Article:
October 1 is a day for coffee lovers, as it’s International Coffee Day! It is the perfect occasion to celebrate and appreciate coffee from around the world.
If you’re still feeling the buzz after celebrating National Coffee Day on September 29, then this is the perfect opportunity to share your love of coffee with the rest of the world!
A brief background of coffee
Coffee is widely believed to have originated in Ethiopia. Legend has it that a goat herder named Kaldi was the first to discover coffee when he noticed his goats were acting strangely after feasting on little red berries. Curious, he tried the berries for himself, where he too felt the effects owing to the caffeine content.
Coffee, as we know it, is actually the result of processing and roasting the seeds, also known as raw or green coffee, from a coffee cherry. There are two main types of coffee plants: robusta and arabica. Each coffee plant can live up to 100 years and produces on average 10 pounds of coffee cherries per year. South America and Africa are amongst the largest producers of arabica coffee, with Brazil growing more than any other country. Vietnam and Indonesia are among the top producers to grow the robusta variety.
The first International Coffee Day was on October 1, 2015. Coffee lovers, roasters, and cafes use this day to promote fair practices and recognize the hard work of the farmers who produce and process coffee from across the world.
Nowadays, you can find a coffee shop on almost every corner, be it a Starbucks or Dunkin Donuts, serving espressos, cappuccinos, lattes, and filter coffee, among many other options including decaf and iced drinks. Some coffee shops might have special deals or even offer free coffee in celebration of the day.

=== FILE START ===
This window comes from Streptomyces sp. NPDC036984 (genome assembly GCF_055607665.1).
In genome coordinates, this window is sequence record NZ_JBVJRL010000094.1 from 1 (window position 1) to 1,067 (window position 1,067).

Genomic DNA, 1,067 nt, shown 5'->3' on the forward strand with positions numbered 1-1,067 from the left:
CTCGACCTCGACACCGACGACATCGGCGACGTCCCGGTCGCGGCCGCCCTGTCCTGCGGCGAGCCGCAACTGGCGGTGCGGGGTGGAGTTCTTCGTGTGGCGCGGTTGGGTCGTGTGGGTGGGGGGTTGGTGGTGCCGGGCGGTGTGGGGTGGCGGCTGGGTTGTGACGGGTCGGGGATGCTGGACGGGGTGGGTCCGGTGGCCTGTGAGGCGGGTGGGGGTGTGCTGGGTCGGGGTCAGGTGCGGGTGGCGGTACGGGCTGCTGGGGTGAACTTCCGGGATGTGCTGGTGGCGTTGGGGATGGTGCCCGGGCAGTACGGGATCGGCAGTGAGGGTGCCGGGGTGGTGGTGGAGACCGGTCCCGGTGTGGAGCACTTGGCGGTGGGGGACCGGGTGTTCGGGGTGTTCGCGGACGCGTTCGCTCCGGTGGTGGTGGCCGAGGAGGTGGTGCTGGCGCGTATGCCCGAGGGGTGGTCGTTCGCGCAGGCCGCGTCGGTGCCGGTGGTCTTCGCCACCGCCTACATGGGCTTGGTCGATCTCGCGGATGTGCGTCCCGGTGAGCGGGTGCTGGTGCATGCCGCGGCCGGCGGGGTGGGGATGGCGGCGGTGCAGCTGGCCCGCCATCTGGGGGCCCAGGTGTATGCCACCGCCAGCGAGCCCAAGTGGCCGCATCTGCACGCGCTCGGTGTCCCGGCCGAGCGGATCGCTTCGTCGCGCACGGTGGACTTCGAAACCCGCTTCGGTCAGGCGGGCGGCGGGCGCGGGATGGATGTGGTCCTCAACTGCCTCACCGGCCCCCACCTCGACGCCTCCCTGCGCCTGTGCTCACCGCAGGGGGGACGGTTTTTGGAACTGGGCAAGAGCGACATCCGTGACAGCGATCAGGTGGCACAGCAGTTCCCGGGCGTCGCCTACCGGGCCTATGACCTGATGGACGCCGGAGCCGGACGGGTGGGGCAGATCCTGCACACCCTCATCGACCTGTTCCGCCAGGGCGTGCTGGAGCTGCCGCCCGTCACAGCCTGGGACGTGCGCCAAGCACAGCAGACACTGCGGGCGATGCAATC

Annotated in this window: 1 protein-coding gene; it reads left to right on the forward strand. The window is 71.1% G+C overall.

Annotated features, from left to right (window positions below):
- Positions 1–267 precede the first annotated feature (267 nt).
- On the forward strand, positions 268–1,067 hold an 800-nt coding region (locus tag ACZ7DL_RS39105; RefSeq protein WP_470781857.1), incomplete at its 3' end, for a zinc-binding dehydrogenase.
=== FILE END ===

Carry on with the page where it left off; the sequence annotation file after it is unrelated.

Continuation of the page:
Recent years have seen a rise in local, independent coffee shops specializing in the craft with a true commitment to quality, sustainability, and transparency. Most serve only Third Wave, or Specialty coffee, which is arabica coffee that has been awarded a score of 80 or above by the Specialty Coffee Association (SCA). The SCA set the standards for specialty coffee across the world.
To many baristas, creating latte art and a perfectly balanced cup is considered an art. Much like the world of fine wine, coffee is complex with different tasting notes depending on the origin and variety of the coffee beans. The flavor profiles of coffee from Ethiopia or Kenya can vary greatly compared to that of South American coffee from Brazil or Guatemala. Coffee professionals use a tasting process called ‘cupping’ to detect the different characteristics of a coffee.
It’s clear that coffee is loved and enjoyed all over the world, in many different cultures. From Milan to San Francisco, each year there are various expos and events held worldwide to celebrate coffee and educate those thirsty to learn more.
How to celebrate International Coffee Day
There’s no better way to celebrate International Coffee Day than enjoying your favorite coffee beverage! Whether that be a coffee with friends in your local cafe, or simply taking the time to chill and enjoy your coffee ritual at home.
If you usually stick to the same type of coffee preparation, why not use this day to appreciate other methods and discover some of the many different ways of brewing coffee. Some coffee shops and coffee roasters offer courses, so why not try broadening your coffee knowledge and trying your hand at a Chemex or V60 pour-over, or an immersion method such as the AeroPress. Who knows, you might even find a new favorite way of making coffee!